United States District Court, D. Oregon
August 9, 2013
WORLD CLASS TECHNOLOGY CORPORATION, an Oregon corporation, Plaintiff,
ORMCO CORPORATION, a Delaware corporation, Defendant
[Copyrighted Material Omitted]
For World Class Technology Corporation, an Oregon corporation, Plaintiff: Brenna Kristine Legaard, LEAD ATTORNEY, Jay R. Smith-Hill, Peter D. Hawkes, Susan K. Eggum, Lane Powell PC, Portland, OR.
For Ormco Corporation, a Delaware corporation, Defendant: Christopher B. Mead, LEAD ATTORNEY, PRO HAC VICE, London & Mead, Washington, DC; Gregory F. Ahrens, Lisa M.A. Nolan, Paul J. Linden, LEAD ATTORNEY, PRO HAC VICE, Wood, Herron & Evans, L.L.P., Cincinnati, OH; Todd M. Siegel, LEAD ATTORNEY, Kristen P. Reichenbach, Klarquist Sparkman, LLP, Portland, OR.
For Ormco Corporation, a Delaware corporation, Counter Claimant: Christopher B. Mead, LEAD ATTORNEY, PRO HAC VICE, London & Mead, Washington, DC; Gregory F. Ahrens, Lisa M.A. Nolan, Paul J. Linden, LEAD ATTORNEY, PRO HAC VICE, Wood, Herron & Evans, L.L.P., Cincinnati, OH; Todd M. Siegel, LEAD ATTORNEY, Klarquist Sparkman, LLP, Portland, OR.
For World Class Technology Corporation, an Oregon corporation, Counter Defendant: Brenna Kristine Legaard, LEAD ATTORNEY, Jay R. Smith-Hill, Peter D. Hawkes, Susan K. Eggum, Lane Powell PC, Portland, OR.
OPINION AND ORDER
JOHN V. ACOSTA, United States Magistrate Judge.
World Class Technology Corporation (" WCT" ) seeks declaratory judgment of noninfringement of five patents owned by Ormco Corporation (" Ormco" ). Ormco asserts a counterclaim of infringement of its U.S. Patent No. 8,393,896 (" the '896 Patent" ), a sixth patent now the subject of this litigation. Relevant to the present motion, Ormco accuses WCT of marketing an infringing product, the H4 bracket. Ormco now moves for a preliminary injunction to halt sales of the allegedly infringing H4 bracket. The court concludes that Ormco has not met its burden to establish a likelihood of success on the merits of its infringement claim. Accordingly, Ormco has failed to make the showing necessary to justify a preliminary injunction and the motion is denied.
The '896 Patent is the latest in a series of patents that cover self-ligating orthodontic bracket technology. Self-ligating brackets differ from traditional brackets in that they permit attachment of the wire, known as the archwire, and the bracket without the use of traditional ligatures, such as rubber bands or additional wires. Instead, the self-ligating bracket features a slot with a sliding cover that permits an orthodontist to place the archwire in the slot and to secure it in the slot by sliding the cover into the closed position.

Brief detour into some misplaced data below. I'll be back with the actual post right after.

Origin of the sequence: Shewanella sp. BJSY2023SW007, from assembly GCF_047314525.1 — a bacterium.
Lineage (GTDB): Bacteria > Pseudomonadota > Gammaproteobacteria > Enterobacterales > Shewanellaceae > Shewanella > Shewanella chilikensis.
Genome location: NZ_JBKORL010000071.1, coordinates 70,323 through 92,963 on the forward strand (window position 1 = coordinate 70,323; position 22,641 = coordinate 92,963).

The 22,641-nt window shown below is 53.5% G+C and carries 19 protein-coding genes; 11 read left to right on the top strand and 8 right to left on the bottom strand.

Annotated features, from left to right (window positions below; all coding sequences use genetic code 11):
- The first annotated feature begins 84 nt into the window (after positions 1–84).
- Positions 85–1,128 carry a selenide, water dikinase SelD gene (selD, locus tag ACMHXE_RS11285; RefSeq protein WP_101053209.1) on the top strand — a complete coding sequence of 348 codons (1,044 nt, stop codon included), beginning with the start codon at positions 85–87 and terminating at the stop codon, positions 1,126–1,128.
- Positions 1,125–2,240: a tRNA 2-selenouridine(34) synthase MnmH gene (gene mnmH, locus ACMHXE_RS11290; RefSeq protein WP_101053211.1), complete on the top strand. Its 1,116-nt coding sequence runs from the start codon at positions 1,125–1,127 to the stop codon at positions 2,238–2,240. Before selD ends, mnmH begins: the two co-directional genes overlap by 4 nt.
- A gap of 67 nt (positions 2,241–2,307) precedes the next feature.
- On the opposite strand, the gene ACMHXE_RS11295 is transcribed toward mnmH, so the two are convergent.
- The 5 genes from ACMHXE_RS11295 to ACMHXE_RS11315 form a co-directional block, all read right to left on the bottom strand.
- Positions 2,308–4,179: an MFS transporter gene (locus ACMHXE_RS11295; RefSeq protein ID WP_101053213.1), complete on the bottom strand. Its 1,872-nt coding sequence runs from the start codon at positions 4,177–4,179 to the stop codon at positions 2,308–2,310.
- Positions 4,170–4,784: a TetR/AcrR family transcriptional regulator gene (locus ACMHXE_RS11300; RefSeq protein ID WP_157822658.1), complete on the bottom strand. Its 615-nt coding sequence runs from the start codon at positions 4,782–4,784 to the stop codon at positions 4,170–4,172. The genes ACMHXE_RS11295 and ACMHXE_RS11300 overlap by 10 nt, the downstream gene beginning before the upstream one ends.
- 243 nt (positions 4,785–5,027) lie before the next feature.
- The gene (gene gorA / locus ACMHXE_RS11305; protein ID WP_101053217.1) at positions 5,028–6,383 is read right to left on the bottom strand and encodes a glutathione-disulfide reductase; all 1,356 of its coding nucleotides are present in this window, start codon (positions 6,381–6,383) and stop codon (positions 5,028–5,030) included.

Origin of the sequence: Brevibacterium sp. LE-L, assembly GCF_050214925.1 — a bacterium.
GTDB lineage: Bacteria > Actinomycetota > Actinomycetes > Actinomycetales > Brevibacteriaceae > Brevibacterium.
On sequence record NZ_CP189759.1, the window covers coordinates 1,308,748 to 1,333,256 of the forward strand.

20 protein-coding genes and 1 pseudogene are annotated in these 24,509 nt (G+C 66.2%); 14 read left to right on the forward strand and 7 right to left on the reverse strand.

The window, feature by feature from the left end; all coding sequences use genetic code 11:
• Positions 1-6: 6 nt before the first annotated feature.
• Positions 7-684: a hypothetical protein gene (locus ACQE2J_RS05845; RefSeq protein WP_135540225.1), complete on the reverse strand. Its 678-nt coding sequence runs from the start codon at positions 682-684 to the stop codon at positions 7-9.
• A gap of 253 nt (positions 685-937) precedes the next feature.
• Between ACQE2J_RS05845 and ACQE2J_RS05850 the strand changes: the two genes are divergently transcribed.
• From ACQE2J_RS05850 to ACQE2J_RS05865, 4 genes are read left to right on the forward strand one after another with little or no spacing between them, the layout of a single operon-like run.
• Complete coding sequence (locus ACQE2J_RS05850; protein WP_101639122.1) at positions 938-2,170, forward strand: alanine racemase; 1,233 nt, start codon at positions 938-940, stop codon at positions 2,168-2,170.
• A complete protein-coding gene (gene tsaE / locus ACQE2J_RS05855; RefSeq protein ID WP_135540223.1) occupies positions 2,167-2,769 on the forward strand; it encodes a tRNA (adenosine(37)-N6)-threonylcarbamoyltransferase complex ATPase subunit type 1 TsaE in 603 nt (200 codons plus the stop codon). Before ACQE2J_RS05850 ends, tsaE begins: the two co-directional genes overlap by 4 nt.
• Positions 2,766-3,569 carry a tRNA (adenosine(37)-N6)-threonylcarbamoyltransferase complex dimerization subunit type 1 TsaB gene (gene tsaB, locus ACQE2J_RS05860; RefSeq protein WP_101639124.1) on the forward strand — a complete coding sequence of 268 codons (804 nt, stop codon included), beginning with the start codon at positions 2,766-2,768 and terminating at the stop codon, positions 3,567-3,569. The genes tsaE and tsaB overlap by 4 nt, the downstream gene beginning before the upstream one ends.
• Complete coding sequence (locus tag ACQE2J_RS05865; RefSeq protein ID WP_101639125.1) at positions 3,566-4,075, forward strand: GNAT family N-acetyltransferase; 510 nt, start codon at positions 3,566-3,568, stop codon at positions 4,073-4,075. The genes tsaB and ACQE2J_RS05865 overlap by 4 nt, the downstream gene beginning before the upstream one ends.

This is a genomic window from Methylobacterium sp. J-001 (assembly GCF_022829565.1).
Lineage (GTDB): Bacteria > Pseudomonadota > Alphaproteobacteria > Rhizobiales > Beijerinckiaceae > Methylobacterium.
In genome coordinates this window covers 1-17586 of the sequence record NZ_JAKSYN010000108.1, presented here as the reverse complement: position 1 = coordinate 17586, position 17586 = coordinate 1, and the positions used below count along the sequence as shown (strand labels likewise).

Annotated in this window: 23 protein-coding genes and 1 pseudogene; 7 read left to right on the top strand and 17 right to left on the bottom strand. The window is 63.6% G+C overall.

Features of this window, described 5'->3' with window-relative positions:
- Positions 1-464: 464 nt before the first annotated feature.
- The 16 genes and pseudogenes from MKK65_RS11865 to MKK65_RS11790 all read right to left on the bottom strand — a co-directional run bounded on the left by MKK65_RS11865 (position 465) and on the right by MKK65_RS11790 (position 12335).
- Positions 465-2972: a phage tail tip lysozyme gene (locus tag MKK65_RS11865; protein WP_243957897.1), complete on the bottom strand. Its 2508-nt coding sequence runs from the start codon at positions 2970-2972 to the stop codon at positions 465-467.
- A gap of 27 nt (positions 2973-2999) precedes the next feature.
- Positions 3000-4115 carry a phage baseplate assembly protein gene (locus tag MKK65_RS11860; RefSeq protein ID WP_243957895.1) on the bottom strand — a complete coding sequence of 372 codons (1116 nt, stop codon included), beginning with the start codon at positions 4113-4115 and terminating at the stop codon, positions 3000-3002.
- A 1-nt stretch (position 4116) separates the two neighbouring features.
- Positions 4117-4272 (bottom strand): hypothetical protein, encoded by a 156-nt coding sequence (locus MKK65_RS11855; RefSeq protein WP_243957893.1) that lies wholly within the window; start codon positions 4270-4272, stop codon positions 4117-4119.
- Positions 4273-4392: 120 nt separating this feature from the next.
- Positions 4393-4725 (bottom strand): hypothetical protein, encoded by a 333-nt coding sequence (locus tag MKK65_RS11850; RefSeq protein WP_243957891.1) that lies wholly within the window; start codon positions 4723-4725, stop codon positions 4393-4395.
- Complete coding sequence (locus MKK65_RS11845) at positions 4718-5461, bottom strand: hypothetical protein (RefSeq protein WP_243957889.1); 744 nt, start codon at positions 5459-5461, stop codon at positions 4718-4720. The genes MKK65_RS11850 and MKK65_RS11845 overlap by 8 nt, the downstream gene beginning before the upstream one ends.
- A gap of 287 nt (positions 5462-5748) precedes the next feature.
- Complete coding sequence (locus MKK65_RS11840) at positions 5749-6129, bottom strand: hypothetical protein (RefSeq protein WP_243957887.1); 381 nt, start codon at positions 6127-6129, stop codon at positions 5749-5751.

Ormco is well-established in the United States orthodontic market and possesses a loyal customer base and a positive reputation. Ormco owns several patents that feature self-ligating bracket technology and has developed a line of brackets known as the Damon brackets, named after inventor Dr. Dwight Damon. WCT, formerly a manufacturer of Ormco brackets, is now a competitor of Ormco and produces its own self-ligating bracket, the H4 bracket. According to WCT, the H4 bracket uses different manufacturing technology that gives it a competitive advantage over Ormco's brackets.
Ormco claims that two of its former employees, Dr. Thomas Pitts and Dr. Duncan Brown, have been instrumental in developing and promoting the H4 bracket, though neither doctor is currently employed by WCT. Ormco nonetheless attributes mach of the harm it has allegedly suffered as a result of the H4 bracket to the activities of these two individuals. Ormco also alleges collaboration between WCT and the doctors with regard to promotion of the H4 bracket and Ormco's proprietary information. According to Ormco, the H4 bracket's presence in the market has caused lost sales, price erosion, and damage to its customer relationships. Ormco does not currently market a product that embodies the technology covered by the '896 Patent.
The Patent and Trademark Act specifically authorizes a preliminary injunction in a patent case to prevent infringement pending a ruling on the merits. 35 U.S.C. § 283 (2013). This inquiry is governed by Federal Circuit law. Hybritech, Inc. v. Abbott Laboratories, 849 F.2d 1446, 1451 n.12 (Fed. Cir. 1988). In the